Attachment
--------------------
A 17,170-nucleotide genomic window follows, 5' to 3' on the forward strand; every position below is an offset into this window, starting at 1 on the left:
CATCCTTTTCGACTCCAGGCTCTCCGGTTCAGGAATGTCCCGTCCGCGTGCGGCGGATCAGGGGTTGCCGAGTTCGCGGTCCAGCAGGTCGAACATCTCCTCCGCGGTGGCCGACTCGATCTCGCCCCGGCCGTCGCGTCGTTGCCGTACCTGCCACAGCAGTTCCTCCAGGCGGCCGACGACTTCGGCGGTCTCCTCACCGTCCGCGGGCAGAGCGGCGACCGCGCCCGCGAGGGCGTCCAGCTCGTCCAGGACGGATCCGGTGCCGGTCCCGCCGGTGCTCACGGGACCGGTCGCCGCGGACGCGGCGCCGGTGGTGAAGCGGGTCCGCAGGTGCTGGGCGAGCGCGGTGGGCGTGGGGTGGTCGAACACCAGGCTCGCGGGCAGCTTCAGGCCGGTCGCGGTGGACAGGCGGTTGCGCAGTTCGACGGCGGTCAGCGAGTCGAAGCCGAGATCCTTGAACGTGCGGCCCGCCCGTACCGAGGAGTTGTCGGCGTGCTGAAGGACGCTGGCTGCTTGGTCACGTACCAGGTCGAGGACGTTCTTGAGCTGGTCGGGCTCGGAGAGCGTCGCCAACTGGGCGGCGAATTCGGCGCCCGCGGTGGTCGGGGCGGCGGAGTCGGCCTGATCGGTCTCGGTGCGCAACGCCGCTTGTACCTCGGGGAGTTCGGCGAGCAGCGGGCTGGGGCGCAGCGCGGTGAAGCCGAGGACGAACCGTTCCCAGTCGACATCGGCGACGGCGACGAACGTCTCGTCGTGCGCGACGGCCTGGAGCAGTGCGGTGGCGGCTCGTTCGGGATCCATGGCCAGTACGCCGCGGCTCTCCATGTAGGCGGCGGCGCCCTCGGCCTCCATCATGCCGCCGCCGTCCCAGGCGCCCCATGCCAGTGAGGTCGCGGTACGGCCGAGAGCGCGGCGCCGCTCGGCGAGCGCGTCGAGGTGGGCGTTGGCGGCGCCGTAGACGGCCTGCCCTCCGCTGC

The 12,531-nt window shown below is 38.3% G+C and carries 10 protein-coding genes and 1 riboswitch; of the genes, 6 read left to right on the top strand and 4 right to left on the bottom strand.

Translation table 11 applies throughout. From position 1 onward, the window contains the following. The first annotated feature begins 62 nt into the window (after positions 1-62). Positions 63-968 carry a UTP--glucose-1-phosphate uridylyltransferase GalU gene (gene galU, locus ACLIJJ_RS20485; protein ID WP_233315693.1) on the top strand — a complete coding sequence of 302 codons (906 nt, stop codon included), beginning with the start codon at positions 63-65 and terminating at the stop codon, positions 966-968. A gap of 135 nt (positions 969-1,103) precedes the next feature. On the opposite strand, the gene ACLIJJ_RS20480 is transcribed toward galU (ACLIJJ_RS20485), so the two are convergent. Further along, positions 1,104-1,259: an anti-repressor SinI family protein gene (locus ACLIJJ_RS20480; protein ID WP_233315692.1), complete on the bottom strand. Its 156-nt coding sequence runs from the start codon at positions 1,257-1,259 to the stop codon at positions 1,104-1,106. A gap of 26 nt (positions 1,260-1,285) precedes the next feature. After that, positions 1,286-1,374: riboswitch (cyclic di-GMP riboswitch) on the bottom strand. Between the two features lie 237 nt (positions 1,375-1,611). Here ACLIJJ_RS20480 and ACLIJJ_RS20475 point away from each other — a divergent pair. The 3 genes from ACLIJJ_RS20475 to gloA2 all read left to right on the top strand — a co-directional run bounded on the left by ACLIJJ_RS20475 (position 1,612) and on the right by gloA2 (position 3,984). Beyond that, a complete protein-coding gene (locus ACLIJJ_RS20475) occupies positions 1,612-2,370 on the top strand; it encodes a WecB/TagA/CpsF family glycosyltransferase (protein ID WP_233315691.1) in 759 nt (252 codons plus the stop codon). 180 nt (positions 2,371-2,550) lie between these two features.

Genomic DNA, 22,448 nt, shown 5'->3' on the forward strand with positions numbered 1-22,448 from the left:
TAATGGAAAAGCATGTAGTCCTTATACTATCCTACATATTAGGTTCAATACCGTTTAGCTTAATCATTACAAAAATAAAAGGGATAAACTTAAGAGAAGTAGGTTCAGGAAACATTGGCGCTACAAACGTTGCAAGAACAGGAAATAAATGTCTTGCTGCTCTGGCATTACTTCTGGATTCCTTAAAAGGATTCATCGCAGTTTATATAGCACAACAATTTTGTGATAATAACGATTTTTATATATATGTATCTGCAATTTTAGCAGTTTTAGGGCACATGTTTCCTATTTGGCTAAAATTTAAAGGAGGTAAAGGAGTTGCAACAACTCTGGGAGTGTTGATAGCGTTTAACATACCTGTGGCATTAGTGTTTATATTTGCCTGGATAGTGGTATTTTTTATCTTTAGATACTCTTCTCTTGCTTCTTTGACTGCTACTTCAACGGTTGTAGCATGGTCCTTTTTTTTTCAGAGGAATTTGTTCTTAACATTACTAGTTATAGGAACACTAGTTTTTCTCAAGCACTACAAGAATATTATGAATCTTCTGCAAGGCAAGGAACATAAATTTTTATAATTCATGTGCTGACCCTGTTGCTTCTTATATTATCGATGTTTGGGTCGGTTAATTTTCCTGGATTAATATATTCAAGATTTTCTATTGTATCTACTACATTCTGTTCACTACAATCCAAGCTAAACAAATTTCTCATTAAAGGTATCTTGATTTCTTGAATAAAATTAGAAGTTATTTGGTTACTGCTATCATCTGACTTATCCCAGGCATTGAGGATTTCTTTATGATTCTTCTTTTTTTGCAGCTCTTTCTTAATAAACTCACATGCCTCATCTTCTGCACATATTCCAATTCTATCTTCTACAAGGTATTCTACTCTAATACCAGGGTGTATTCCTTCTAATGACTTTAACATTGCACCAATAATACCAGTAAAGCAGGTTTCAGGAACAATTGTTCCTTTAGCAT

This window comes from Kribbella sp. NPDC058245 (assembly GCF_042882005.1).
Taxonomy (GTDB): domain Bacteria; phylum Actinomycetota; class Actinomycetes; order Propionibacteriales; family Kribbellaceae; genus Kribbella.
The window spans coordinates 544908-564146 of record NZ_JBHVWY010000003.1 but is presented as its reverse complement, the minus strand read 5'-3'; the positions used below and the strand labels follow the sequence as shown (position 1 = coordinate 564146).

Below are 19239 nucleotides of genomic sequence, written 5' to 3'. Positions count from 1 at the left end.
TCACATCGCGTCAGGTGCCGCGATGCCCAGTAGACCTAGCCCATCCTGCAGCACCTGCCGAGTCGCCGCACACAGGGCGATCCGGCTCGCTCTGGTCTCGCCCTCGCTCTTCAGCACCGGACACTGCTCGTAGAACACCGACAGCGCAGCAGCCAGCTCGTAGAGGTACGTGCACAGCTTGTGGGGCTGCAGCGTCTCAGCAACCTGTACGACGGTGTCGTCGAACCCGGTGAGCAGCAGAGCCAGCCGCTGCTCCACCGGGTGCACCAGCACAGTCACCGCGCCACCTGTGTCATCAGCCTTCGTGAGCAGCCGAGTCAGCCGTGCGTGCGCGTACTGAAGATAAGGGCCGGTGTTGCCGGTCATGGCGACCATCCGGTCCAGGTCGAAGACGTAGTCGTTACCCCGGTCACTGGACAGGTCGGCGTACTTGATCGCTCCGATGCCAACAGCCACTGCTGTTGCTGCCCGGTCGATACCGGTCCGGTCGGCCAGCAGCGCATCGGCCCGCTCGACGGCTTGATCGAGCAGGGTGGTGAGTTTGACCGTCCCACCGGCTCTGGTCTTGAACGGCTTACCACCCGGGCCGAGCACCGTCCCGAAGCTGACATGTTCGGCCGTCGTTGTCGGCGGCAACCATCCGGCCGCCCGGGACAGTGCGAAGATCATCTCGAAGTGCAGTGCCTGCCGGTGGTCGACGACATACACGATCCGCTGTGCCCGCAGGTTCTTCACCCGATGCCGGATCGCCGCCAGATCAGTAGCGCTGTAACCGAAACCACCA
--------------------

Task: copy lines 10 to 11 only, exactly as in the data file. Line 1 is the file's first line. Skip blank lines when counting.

Below are 19239 nucleotides of genomic sequence, written 5' to 3'. Positions count from 1 at the left end.
TCACATCGCGTCAGGTGCCGCGATGCCCAGTAGACCTAGCCCATCCTGCAGCACCTGCCGAGTCGCCGCACACAGGGCGATCCGGCTCGCTCTGGTCTCGCCCTCGCTCTTCAGCACCGGACACTGCTCGTAGAACACCGACAGCGCAGCAGCCAGCTCGTAGAGGTACGTGCACAGCTTGTGGGGCTGCAGCGTCTCAGCAACCTGTACGACGGTGTCGTCGAACCCGGTGAGCAGCAGAGCCAGCCGCTGCTCCACCGGGTGCACCAGCACAGTCACCGCGCCACCTGTGTCATCAGCCTTCGTGAGCAGCCGAGTCAGCCGTGCGTGCGCGTACTGAAGATAAGGGCCGGTGTTGCCGGTCATGGCGACCATCCGGTCCAGGTCGAAGACGTAGTCGTTACCCCGGTCACTGGACAGGTCGGCGTACTTGATCGCTCCGATGCCAACAGCCACTGCTGTTGCTGCCCGGTCGATACCGGTCCGGTCGGCCAGCAGCGCATCGGCCCGCTCGACGGCTTGATCGAGCAGGGTGGTGAGTTTGACCGTCCCACCGGCTCTGGTCTTGAACGGCTTACCACCCGGGCCGAGCACCGTCCCGAAGCTGACATGTTCGGCCGTCGTTGTCGGCGGCAACCATCCGGCCGCCCGGGACAGTGCGAAGATCATCTCGAAGTGCAGTGCCTGCCGGTGGTCGACGACATACACGATCCGCTGTGCCCGCAGGTTCTTCACCCGATGCCGGATCGCCGCCAGATCAGTAGCGCTGTAACCGAAACCACCA